Thursday, December 6, 2018

Climate Change

Last week was so hot....most people would've heard about the dreadful bush fires in Queensland. Queensland doesn't have wild fires like that normally - totally unprecedented! We have wet summers so don't tend to get the wild fires like the South does. They have wet winters, so when summer comes everything is very dry, and then fires start. This recent episodes were sparked (pardon the pun) by the drought and the incredible heat. Fires in those conditions are so dangerous - you just hop out of the road!

Don't get me wrong, we do have fires, but they are usually manageable. I used to be totally against any sort of burning but recently Kim read "The Greatest Estate" by Bill Gamage (I think that's the name of the book). I knew that the Aborigines did burn, but I wasn't aware to the actual extent that they managed the landscape with fire. We need to start doing that again and that will go a long way to prevent future bush fires. The burning regime undertaken by the Aborigines was to prevent these crazy wildfires and to protect the land - it was part of their farming style, and there lives depended on it.

The reason I decided to write this blog was because in this awful heat, I realised how important trees are - well they are very important for many reasons, but this is just one that I was reminded of. They keep everything cool - the land, the grass and the animals. I had to go to another paddock to get my milkers in, as I'd "bushed" them last weekend so they don't overgraze their house paddock.  It was hot and then I drove into the anabranch paddock and it was cool - I thought it was just because I was driving along the actual annabranch with running water, but then I rode up on to the flat above and it was still cool. This area has trees, not a lot, but enough to keep the temperature down. The grass was green still too, especially right under the trees.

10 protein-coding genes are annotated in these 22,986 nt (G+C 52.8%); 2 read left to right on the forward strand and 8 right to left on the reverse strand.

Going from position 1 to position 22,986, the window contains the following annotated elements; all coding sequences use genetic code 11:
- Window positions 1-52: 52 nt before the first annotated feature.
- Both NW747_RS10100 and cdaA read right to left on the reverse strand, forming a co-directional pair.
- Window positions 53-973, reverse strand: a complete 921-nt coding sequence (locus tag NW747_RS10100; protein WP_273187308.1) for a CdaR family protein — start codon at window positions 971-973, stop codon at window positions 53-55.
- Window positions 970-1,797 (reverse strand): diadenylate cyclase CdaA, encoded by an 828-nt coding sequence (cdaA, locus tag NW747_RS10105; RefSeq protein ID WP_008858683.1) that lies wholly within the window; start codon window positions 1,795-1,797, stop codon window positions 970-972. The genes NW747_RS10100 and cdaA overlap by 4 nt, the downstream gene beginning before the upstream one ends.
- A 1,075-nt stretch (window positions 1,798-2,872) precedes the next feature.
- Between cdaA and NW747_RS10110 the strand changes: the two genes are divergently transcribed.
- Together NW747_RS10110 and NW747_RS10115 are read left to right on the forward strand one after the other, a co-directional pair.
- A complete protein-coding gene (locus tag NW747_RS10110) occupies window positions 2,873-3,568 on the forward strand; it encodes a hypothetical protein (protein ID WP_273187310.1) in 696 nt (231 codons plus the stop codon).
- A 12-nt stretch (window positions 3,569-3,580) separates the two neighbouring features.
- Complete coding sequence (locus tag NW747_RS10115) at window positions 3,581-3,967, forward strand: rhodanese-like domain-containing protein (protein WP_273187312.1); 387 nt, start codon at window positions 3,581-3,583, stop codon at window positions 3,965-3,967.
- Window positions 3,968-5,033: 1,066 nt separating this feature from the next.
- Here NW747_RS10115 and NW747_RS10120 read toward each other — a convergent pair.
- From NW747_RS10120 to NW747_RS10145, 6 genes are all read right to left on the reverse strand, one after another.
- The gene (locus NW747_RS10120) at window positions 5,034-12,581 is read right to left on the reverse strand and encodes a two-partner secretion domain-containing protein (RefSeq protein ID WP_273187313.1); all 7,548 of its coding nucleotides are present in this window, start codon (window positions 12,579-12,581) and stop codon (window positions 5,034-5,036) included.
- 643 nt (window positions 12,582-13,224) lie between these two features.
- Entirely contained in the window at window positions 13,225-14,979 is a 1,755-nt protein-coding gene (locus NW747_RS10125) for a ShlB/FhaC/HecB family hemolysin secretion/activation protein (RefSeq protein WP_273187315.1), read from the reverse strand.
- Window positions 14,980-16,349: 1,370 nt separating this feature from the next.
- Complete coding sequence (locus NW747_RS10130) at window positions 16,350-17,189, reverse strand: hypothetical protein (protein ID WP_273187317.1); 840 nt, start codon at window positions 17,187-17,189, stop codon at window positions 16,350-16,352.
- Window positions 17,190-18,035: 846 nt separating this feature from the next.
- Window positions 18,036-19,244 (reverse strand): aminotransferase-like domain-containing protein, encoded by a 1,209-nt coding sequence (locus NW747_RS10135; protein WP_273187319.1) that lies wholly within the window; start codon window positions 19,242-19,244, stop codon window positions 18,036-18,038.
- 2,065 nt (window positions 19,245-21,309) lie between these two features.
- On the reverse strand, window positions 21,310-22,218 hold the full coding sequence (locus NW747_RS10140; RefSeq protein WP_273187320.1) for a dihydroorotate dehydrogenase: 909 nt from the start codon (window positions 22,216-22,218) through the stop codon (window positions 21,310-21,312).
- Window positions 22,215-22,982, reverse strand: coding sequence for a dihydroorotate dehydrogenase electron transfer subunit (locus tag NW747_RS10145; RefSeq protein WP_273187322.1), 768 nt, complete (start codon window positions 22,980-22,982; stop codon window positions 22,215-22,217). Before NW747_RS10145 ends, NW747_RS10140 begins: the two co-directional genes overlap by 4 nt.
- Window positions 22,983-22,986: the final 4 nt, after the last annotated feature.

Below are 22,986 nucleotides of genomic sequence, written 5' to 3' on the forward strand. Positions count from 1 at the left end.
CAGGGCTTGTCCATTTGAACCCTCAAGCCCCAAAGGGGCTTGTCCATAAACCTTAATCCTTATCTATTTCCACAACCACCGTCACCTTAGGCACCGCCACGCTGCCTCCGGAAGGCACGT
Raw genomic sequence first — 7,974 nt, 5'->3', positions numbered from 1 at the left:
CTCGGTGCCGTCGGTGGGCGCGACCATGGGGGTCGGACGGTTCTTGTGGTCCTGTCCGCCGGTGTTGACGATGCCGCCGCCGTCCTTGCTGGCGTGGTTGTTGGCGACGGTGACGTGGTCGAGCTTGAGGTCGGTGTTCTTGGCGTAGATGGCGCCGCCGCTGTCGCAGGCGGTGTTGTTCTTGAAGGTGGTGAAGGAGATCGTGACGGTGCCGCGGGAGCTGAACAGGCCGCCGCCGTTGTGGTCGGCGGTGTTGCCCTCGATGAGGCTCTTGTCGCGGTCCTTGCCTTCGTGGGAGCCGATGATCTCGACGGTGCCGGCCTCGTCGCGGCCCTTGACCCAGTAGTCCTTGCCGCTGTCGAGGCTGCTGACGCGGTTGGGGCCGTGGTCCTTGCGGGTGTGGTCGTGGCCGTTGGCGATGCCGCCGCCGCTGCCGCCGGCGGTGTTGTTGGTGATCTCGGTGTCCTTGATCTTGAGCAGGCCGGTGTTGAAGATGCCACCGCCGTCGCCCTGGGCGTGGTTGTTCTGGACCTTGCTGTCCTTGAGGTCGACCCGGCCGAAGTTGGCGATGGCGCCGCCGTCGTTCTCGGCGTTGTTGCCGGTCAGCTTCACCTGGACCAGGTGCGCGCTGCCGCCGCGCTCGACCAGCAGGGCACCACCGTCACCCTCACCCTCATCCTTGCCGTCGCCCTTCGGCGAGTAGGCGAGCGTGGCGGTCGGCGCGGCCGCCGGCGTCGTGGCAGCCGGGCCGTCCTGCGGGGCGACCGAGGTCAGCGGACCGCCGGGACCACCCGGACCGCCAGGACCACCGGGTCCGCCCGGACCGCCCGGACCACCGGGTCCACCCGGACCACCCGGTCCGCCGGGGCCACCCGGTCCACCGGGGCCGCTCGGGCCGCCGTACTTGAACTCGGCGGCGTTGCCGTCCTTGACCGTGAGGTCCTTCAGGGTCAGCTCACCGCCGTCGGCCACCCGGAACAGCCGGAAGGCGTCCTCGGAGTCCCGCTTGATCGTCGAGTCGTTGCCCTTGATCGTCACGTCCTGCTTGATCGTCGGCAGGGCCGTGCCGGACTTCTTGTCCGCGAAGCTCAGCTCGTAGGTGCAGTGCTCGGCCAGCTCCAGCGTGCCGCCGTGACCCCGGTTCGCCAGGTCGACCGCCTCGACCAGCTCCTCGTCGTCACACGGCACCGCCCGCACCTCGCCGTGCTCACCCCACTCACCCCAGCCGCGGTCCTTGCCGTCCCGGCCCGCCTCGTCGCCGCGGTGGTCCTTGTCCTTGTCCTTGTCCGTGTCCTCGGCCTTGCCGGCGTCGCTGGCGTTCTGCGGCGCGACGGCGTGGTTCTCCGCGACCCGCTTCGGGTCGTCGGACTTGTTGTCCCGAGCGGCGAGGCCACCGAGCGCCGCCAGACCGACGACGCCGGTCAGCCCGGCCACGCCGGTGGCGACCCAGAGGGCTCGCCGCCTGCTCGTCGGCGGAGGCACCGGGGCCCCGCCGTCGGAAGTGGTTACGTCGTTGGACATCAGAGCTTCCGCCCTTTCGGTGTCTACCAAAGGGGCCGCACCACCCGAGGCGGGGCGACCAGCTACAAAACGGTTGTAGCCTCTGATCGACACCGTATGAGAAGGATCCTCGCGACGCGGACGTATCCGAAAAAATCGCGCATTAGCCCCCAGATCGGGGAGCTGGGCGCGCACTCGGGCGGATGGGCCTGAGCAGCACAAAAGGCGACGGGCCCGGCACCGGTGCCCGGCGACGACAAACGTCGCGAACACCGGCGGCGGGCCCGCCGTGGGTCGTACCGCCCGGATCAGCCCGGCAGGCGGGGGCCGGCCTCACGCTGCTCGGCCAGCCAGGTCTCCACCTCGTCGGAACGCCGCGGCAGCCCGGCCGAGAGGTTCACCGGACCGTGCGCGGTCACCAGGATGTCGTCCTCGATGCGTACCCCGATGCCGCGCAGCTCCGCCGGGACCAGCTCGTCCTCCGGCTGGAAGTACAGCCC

Where as, one of the paddocks near the house that has very few trees has really browned off. Our grass in the paddocks close to the house is quite short and because we've had good rain recently has been starting to grow and was quite green until a week of 40+ degrees heat.

So the moral in this story is, we need more trees! Trees have so many functions in our environment and this is only one. In saying that, too many trees can be a problem and that's another thing the Aboriginal burning did, it kept the tree thickening down, but that's probably another story for another time.


  1. we have a lychee tree in our backyard, and when you walk into that area from the front, you can feel a distinct shift in the temperature!

  2. The kangaroos flock to our large mulberry trees, in the heat. They are amazingly cool underneath. We can live with more trees in the ground, so long as people know they're best managed, rather than abandoned. Because while a natural forest is a beautiful thing, it's constantly bringing down old trees to feed the forest floor too. So if people want healthy trees, they need to be happy to oversee their management.

    The grazing of livestock underneath large trees, can actually help facilitate overgrowth as they will consume the parts they can reach. Natural pruning, in other words. Then they will trample any fallen branches/sticks into bark mulch, making it easier for the microbes to take it back into the soil quicker. Of course, in the heat, all livestock will flock to the trees to do this. So, win-win!

    Kangaroos aren't so good at trampling though. ;) Brush turkeys, now that's a different arrangement altogether! Boy, can they turn compost on the forest floor, and love to scratch up twigs and leaves, to build their nests. :)